The Singularity’s Paradox

Knowledge is a personal experience.

Once, a wizard was studying the remains of a tree. Still had a few leaves. Jotting notes with his pencil on expensive paper, the wizard went about trying to figure out where the tree came from.

Then the wizard’s young assistant asked where the pencil came from, the wizard said, a tree. Same for the paper, same for the desk the wizard worked on.

While the wizard studied, the assistant set to another task. Testing each of those things. The desk, it turns out, came from the same tree as the pencil and paper.

The same one the wizard was working on. The remainder of the tree matched the pencil, desk, paper. More surprising was when the assistant discovered that a few seeds they had collected came from the tree.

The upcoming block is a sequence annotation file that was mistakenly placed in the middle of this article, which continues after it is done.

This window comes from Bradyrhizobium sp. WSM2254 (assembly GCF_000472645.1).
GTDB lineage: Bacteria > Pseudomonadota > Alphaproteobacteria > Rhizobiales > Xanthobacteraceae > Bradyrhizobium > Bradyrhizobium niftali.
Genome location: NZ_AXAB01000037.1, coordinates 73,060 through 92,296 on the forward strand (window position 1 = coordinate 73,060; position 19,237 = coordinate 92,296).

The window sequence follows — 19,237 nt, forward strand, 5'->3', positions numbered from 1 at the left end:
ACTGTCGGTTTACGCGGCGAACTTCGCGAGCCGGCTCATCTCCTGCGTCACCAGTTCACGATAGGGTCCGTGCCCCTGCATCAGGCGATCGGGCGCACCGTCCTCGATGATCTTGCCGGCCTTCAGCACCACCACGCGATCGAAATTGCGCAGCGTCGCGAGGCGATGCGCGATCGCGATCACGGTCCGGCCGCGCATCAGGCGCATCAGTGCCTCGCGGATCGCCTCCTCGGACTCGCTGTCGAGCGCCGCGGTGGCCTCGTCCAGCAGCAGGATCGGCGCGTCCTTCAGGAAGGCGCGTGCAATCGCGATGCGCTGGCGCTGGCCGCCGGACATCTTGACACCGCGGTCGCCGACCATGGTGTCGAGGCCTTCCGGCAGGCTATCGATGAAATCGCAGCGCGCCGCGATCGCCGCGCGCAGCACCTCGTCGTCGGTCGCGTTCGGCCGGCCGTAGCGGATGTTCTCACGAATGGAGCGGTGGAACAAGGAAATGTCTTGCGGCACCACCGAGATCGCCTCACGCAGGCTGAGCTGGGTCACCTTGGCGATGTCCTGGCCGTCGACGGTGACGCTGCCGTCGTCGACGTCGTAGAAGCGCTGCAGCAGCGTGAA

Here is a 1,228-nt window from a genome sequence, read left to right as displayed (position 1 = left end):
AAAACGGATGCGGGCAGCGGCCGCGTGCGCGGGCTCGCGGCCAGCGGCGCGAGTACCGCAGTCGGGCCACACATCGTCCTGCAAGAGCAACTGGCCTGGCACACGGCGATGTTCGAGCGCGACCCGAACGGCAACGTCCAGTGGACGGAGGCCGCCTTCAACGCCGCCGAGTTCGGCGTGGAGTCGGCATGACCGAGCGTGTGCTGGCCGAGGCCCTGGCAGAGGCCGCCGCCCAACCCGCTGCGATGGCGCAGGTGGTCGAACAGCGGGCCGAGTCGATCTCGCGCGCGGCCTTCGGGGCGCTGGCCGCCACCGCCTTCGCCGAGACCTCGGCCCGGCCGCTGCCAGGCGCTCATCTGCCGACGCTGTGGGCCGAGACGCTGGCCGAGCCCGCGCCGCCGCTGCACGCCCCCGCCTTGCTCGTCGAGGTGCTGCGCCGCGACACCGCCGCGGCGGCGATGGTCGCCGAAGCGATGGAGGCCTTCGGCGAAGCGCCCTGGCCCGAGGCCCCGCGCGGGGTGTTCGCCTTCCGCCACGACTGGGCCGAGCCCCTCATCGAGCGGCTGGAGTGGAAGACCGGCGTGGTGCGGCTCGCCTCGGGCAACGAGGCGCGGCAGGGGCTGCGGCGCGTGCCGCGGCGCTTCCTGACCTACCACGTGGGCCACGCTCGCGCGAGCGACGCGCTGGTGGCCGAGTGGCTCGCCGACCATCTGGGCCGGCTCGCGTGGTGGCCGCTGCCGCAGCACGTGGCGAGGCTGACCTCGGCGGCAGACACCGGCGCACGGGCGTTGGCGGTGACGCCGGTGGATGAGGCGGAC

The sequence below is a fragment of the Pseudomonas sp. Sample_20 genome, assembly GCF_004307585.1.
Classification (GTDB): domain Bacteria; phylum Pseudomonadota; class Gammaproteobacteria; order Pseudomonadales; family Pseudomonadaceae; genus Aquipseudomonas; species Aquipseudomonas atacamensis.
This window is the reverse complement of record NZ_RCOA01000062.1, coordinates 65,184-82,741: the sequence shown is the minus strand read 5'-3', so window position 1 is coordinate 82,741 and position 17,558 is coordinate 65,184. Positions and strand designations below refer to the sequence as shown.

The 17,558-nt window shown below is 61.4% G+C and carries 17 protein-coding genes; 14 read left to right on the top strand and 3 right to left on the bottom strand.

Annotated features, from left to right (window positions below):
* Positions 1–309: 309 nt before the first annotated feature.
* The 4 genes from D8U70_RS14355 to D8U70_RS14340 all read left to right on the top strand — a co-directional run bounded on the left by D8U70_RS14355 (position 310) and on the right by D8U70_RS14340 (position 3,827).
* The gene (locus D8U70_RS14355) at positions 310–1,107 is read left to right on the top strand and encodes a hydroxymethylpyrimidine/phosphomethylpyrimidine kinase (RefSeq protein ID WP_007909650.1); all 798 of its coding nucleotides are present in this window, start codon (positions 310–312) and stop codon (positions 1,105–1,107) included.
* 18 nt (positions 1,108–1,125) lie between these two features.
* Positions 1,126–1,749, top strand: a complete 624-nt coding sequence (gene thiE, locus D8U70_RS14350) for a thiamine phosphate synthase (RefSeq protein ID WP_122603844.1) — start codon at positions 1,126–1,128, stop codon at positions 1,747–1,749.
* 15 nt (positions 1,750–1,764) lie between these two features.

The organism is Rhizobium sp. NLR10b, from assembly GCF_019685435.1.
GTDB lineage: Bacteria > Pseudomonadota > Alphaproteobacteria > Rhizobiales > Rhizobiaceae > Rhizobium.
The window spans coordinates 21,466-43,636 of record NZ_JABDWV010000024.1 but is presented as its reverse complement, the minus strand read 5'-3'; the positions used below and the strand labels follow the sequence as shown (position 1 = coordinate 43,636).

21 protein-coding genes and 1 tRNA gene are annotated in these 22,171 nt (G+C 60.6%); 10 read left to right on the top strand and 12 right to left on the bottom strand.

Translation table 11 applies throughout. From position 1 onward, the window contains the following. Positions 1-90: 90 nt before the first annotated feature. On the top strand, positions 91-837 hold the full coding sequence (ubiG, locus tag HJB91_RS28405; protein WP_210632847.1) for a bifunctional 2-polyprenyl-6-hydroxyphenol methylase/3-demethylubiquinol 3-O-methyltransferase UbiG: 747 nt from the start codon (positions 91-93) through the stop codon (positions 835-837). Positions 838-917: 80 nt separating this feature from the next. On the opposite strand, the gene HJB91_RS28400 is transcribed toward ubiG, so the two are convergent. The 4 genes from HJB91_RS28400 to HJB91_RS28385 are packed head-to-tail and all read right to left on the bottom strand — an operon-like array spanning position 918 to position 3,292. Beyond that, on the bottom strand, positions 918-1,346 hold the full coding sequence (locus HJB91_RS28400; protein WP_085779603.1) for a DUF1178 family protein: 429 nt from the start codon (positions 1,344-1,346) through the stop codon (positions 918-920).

More important. The assistant looked closely and found that the same tree had been spawned from trees they had collected thousands of miles away.

But what really blew the assistant’s mind was the discovery of their own species’ origins were tied in some way to that same tree. But the wizard refused to discuss it. The wizard’s search was simply about the origin of the tree.

Knowledge is a powerful singularly. If you depend on anything outside of your own machinations for knowledge then you may miss the explanation that the singularity is giving to you.

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